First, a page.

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The Story of France by  Mary Macgregor

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MARIE ANTOINETTE

[370] "O GOD, protect us, direct us, we are too young to reign," cried the young king, Louis XVI., falling upon his knees, his beautiful girl-wife by his side. He had just been told that his grandfather, Louis XV., was dead, and he, the new king, was only twenty years old, his wife, Marie Antoinette, a year younger.

The young monarch was anxious to rule well, and so he called to his side a man who he believed could help him. This was Count de Maurepas, who was seventy years old.

Twenty-five years before the count had been sent away from the court by Madame de Pompadour. During these years he had studied the writings of great men, but he had not learned the secret of their wisdom.

The count believed, however, that all men, rich and poor, were equal, and that the rich had no right to oppress the poor. He made Turgot, a man who wished to put into practice the new ideas he had learned from Voltaire and Rousseau, Minister of Finance.

But though the young king wished to rule well, he was weak and easily led. Thus it was that he changed his ministers so often that they had not time to carry out the reforms which they had planned.

As the years passed, it seemed to Louis XVI. a hopeless task to try to improve the condition of his people. Little by little his interest in them passed away, and he showed no care for anything, save to hunt and to work at a forge which he had had set up in the palace.

[371] As a boy Louis was awkward but intelligent; when he became a man he grew fat and dull, and showed little concern even when calamity after calamity overtook him.

The king's wife, Marie Antoinette, was the daughter of the brave Queen of Hungary, Maria Theresa. She had inherited her mother's pride and obstinate nature, but she was, in these early days, what Maria Theresa had never been—foolish, vain, and extravagant.

Marie Antoinette had been married when she was only fifteen years old. She had come to France a merry, happy girl, ready for fun and frolic wherever they were to be found.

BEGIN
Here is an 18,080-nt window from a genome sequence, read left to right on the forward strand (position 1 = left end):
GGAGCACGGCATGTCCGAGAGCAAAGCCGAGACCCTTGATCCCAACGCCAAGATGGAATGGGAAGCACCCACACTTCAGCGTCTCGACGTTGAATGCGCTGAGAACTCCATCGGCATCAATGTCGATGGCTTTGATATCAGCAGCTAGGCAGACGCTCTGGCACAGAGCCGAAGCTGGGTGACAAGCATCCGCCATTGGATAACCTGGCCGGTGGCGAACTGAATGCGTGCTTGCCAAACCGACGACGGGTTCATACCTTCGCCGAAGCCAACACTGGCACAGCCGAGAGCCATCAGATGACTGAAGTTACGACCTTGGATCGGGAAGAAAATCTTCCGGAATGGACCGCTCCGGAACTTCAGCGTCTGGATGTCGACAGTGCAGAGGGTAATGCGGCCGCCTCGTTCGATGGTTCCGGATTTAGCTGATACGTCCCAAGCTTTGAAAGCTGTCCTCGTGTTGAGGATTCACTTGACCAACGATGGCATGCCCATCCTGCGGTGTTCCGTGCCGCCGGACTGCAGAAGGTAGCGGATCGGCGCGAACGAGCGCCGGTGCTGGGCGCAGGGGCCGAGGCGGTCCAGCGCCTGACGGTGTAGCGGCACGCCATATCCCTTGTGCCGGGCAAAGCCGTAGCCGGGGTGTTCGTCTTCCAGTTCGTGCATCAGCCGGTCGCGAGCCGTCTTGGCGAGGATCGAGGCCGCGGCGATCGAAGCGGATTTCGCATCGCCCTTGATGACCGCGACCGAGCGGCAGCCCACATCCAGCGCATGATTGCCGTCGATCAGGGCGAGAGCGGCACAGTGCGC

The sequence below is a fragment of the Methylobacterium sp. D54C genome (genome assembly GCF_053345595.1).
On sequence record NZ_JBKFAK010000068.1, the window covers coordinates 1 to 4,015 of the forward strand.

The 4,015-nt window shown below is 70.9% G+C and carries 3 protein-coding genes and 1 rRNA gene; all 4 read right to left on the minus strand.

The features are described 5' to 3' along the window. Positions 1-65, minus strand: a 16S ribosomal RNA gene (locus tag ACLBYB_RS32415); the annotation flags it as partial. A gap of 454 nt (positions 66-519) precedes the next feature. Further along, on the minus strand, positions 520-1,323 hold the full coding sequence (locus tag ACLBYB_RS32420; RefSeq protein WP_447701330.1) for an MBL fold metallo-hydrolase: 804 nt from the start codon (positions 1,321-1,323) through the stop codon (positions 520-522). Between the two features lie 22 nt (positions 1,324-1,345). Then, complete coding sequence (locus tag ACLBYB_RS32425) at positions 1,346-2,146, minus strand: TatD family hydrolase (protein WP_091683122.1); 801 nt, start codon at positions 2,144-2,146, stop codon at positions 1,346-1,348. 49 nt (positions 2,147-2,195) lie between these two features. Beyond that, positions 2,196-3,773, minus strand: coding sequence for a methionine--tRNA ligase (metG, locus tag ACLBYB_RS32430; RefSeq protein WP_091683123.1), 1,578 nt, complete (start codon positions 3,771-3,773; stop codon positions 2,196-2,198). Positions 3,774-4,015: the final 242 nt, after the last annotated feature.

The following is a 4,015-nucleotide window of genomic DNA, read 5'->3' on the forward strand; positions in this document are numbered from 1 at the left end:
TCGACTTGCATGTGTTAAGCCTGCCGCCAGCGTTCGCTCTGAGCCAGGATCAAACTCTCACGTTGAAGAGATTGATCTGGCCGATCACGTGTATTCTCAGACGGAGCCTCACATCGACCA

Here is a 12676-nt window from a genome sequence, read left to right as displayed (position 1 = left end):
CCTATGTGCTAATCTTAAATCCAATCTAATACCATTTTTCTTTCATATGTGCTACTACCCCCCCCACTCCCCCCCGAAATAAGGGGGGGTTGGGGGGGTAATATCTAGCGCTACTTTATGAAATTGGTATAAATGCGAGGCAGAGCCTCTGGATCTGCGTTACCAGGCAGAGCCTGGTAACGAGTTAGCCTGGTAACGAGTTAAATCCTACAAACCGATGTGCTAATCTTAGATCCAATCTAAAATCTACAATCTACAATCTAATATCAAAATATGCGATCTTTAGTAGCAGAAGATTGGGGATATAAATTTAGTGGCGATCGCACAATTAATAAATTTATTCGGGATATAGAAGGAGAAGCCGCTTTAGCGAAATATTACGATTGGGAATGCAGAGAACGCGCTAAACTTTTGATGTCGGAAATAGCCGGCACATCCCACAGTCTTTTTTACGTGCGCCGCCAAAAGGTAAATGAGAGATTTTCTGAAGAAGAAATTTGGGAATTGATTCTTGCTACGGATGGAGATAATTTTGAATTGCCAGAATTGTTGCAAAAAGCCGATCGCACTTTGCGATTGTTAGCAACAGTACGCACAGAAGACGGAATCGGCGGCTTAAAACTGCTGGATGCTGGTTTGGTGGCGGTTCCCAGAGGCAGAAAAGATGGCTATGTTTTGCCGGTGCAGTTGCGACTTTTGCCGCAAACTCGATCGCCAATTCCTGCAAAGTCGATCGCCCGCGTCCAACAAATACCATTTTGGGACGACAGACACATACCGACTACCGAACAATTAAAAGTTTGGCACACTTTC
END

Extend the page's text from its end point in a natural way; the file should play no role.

From the beginning she disliked the formal ways of the French court. When she became queen on the death of Louis XV., the older court ladies hastened to congratulate her. The girl-queen was amused at the strange, stiff manners of these dames, no less than at what seemed to her their old-fashioned garments and odd head-gears, and she made no effort to hide her amusement.

Forgetful of the respect due to those who were older than herself, as well as of her queenly dignity, Marie Antoinette almost laughed in the faces of the astonished ladies. And they never forgave her for the lack of courtesy with which she treated them.

Moreover, the queen had no wish to attend the long and stately banquets given by these ladies of noble birth, and so she went her own wilful, girlish way. She chose her favourites where she willed, she dressed as she liked, not as the etiquette of the court demanded, and she gave banquets and fêtes which were happy and informal, but which cost a great deal of money.

While the young queen spent her days in merry frolics and her evenings at balls or at theatres and dainty supper parties, the people of France were still starving, as they had done in former reigns. Only now they were less inclined to bear their misery in silence.

In their hunger and distress the Parisians accused the [372] young queen of many things which she never did, for although she was thoughtless, which was wrong and was the cause of much trouble in France, she was not deliberately unkind.